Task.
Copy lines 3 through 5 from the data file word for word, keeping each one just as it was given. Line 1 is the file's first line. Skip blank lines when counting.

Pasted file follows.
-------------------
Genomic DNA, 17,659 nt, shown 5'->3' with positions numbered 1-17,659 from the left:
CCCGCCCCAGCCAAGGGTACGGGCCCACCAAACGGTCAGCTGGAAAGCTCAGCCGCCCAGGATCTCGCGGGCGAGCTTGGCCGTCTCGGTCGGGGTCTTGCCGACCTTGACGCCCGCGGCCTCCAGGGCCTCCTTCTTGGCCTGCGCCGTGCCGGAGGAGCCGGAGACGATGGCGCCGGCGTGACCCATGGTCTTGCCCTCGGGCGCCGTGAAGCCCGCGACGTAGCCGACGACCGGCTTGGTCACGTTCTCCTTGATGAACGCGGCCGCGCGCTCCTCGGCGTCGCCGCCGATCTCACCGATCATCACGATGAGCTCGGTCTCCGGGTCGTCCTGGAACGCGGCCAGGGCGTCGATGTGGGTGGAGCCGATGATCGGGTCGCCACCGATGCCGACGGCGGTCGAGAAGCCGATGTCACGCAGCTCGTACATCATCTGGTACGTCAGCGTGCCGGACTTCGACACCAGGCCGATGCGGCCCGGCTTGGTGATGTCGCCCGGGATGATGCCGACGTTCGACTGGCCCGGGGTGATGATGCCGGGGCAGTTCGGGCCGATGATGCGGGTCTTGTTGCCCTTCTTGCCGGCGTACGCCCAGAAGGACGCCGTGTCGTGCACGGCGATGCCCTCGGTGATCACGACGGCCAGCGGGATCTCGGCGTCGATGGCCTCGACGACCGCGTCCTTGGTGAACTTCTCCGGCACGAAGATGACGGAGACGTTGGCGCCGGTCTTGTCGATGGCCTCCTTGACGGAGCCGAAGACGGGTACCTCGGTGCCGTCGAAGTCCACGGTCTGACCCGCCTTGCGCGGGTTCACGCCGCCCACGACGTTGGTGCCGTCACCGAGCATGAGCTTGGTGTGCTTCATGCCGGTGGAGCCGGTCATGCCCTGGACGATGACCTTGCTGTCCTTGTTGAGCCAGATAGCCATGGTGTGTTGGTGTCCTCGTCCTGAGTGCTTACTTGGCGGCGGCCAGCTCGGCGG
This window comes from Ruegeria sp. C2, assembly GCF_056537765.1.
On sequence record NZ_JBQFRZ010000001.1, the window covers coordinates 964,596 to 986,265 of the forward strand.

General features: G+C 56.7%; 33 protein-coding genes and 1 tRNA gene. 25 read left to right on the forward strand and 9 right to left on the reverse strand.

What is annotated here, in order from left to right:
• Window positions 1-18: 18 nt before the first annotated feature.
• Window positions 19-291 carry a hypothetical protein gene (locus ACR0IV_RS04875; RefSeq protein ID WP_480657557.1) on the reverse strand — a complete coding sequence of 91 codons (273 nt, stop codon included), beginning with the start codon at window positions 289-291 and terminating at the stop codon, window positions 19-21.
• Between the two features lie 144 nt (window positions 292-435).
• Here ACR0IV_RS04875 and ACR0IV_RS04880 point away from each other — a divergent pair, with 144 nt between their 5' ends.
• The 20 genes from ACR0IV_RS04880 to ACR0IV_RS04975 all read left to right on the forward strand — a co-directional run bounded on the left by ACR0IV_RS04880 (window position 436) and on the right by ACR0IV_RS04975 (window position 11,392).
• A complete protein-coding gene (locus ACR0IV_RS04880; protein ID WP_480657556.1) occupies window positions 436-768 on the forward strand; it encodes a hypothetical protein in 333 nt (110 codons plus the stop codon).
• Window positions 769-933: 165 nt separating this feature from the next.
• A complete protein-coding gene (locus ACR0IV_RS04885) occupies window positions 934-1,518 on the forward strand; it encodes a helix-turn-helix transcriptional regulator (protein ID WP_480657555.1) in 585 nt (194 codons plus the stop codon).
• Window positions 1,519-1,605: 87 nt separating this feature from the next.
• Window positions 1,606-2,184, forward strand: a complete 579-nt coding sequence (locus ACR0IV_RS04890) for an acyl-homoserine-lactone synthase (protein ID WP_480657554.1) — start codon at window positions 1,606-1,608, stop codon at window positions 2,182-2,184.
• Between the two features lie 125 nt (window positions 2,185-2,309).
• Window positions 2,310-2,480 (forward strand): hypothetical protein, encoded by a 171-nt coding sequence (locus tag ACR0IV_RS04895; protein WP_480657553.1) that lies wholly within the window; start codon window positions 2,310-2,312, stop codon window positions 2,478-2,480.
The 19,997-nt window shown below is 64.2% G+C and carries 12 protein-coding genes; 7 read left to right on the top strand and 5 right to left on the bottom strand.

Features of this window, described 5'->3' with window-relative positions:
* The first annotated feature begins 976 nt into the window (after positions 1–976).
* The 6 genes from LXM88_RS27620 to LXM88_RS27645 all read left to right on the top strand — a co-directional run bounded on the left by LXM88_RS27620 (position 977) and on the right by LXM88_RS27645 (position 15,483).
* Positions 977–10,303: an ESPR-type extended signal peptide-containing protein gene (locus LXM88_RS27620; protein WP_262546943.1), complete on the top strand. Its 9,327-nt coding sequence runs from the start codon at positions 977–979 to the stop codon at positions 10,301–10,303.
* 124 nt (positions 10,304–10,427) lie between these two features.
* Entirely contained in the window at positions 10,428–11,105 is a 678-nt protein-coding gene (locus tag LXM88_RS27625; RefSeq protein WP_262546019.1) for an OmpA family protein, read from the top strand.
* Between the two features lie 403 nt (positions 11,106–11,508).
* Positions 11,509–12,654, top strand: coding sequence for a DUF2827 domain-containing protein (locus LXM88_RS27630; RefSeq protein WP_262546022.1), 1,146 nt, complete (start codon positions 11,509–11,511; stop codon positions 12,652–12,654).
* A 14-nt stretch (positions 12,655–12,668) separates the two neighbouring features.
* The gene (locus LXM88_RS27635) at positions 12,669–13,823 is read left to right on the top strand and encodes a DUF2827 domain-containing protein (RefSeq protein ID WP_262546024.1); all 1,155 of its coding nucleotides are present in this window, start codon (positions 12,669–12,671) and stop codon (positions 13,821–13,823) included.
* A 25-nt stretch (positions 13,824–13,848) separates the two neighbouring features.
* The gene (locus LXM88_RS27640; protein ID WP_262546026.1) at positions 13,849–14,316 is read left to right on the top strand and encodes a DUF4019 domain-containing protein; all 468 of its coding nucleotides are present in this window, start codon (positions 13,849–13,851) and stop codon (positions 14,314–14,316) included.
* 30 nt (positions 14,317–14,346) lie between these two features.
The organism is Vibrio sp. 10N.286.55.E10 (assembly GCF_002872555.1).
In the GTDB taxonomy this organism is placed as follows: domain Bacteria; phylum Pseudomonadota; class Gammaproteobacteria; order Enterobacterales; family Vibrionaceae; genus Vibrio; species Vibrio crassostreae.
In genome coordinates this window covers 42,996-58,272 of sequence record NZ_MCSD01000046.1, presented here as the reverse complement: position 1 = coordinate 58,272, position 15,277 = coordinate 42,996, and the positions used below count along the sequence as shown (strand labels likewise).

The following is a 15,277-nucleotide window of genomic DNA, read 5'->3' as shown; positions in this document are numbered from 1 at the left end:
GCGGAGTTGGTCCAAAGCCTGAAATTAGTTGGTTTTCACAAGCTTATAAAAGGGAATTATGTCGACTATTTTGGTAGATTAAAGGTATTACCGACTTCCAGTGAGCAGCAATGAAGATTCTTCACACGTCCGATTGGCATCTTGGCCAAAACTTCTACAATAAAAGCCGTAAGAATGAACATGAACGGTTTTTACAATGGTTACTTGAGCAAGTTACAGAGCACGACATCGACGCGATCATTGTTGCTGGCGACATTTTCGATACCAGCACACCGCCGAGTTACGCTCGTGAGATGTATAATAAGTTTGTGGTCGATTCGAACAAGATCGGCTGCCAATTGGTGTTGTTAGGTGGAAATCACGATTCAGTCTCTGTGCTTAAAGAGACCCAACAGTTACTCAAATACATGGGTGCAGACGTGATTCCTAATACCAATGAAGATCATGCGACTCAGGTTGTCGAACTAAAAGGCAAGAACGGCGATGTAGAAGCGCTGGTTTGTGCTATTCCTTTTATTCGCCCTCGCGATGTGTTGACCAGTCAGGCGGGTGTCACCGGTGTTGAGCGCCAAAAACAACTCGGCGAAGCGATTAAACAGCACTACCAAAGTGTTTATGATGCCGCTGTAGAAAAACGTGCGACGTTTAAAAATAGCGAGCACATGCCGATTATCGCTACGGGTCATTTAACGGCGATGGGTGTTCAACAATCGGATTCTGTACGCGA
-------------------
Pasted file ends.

This window comes from Ruegeria sp. C2, assembly GCF_056537765.1.
On sequence record NZ_JBQFRZ010000001.1, the window covers coordinates 964,596 to 986,265 of the forward strand.

General features: G+C 56.7%; 33 protein-coding genes and 1 tRNA gene. 25 read left to right on the forward strand and 9 right to left on the reverse strand.